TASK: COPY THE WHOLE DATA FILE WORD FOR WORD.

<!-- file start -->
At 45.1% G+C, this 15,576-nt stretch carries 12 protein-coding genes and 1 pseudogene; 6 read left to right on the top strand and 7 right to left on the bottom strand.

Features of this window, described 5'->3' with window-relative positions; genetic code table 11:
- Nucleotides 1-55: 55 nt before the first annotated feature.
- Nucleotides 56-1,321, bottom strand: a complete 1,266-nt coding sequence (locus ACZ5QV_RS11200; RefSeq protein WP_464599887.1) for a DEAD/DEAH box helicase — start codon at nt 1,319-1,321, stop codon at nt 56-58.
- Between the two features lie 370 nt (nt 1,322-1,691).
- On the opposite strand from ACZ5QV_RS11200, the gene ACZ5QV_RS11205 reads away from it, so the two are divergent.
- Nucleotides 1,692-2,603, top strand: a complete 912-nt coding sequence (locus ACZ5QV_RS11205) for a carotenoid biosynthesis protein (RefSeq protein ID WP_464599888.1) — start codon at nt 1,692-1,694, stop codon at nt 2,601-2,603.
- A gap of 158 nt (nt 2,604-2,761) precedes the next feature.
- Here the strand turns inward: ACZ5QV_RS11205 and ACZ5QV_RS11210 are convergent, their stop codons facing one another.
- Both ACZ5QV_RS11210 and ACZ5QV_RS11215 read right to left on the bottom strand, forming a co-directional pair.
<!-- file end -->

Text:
At 45.1% G+C, this 15,576-nt stretch carries 12 protein-coding genes and 1 pseudogene; 6 read left to right on the top strand and 7 right to left on the bottom strand.

Features of this window, described 5'->3' with window-relative positions; genetic code table 11:
- Nucleotides 1-55: 55 nt before the first annotated feature.
- Nucleotides 56-1,321, bottom strand: a complete 1,266-nt coding sequence (locus ACZ5QV_RS11200; RefSeq protein WP_464599887.1) for a DEAD/DEAH box helicase — start codon at nt 1,319-1,321, stop codon at nt 56-58.
- Between the two features lie 370 nt (nt 1,322-1,691).
- On the opposite strand from ACZ5QV_RS11200, the gene ACZ5QV_RS11205 reads away from it, so the two are divergent.
- Nucleotides 1,692-2,603, top strand: a complete 912-nt coding sequence (locus ACZ5QV_RS11205) for a carotenoid biosynthesis protein (RefSeq protein ID WP_464599888.1) — start codon at nt 1,692-1,694, stop codon at nt 2,601-2,603.
- A gap of 158 nt (nt 2,604-2,761) precedes the next feature.
- Here the strand turns inward: ACZ5QV_RS11205 and ACZ5QV_RS11210 are convergent, their stop codons facing one another.
- Both ACZ5QV_RS11210 and ACZ5QV_RS11215 read right to left on the bottom strand, forming a co-directional pair.